Fourthly, God's majesty is our delight, not our terror. There's a lot of natural theology in Job. we're not done with it, God himself will do it a lot. Just look at the wonders of creation. Look at the majesty and the power of displayed in the creation and sustaining of the universe. Job discussed in awe and wonder the power of God over creation, the God who can shake the pillars of the earth and stop the sun from rising and cause the stars to fall from the sky. Job stood in awe at the majesty of God and being so far beyond all accountability, the God who cannot be stopped from anything he wants to do, the God who is not accountable to us. He isn't, friends. It's true. He doesn't need to give us an explanation.

Job discussed the meticulous care of God and knitting his body together in his mother's womb, the wisdom and intelligence of God in making his body in that secret place. He noted all the providential ways that God lavished blessing on him by his kind providence. But he felt that God's majesty was a terror to him because God was against him. But if God is for us, then his majesty is a delight. I believe, as many of you know, in a dynamic heaven where we're going to go and study the infinite dimensions and details of God's majesty for all eternity, for all eternity.


"But he felt that God's majesty was a terror to him because God was against him. But if God is for us, then his majesty is a delight."

I asked a friend this week. I said, "Suppose I told you I got you a gift this week. It was a storehouse with a million square feet for you, just for all your stuff." I'm sorry, what? A million square foot storage facility? We don't have that much stuff. I mean, we have stuff, but we don't have that much stuff. What would you do with a storage facility a million square feet? Or how about a billion? All right, so let's move that on into eternal. What are you going to do with eternal time? What are you going to do with a storehouse so big that it's infinite in its dimensions? You got to fill it with an infinite thing. And that is the glory of God. God will fill it every day in glory. He will fill it with a study of God's own attributes. What he did in the past, what he is doing in that heavenly present, and what he will unfold in that heavenly future, that's what we're going to spend eternity celebrating. God's majesty will be our delight, not our terror.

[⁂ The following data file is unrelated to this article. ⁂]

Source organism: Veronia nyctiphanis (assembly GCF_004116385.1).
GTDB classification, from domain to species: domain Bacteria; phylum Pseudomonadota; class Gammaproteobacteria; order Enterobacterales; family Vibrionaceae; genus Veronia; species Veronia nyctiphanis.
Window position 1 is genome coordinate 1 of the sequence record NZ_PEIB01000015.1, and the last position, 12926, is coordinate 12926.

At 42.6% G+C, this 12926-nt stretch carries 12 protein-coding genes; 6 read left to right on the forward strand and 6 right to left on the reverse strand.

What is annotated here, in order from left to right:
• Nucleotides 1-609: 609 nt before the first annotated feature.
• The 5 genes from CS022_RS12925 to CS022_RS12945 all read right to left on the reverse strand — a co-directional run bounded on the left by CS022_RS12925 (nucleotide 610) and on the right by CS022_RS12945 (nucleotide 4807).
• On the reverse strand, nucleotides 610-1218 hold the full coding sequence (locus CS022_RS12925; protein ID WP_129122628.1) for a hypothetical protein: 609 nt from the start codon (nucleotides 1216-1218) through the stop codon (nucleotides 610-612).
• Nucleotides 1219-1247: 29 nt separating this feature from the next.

The question I have to ask as I finish is what about you? You've heard all this. Are you claiming your own basic innocence and thinking you're going to stand before such a holy God on judgment day? You cannot survive. You cannot survive. Or are you willing by faith have Jesus be your mediator, the one who could lay a hand both on God and on you and bring you together for all eternity? Who are you trusting in?

Let’s close in prayer. Lord, thank you for Job. We thank you for these chapters, Job 8-10. Thank you for the things we're learning. Father. I pray that you would just be working saving faith in the hearts of those that are hearing me today. Just work in us. Lord, those of us who have been saved for many, many years, who have been justified for many years, just continue to expand our sense of what Jesus did for us, what he drank for us on the cross. With infinite courage, he drank the cup of God's wrath that we might be freed from terror. Thank you, Lord Jesus. I pray that you would help us to walk on in gratitude. To realize that no matter what the disappointments we may be going through, or things that have happened in our lives that didn't go the way we wanted, nothing compares to the fact that Jesus drank our cup, the cup of God's wrath for us, that we might spend eternity free from blame and glorious. We thank you in Jesus' name, amen.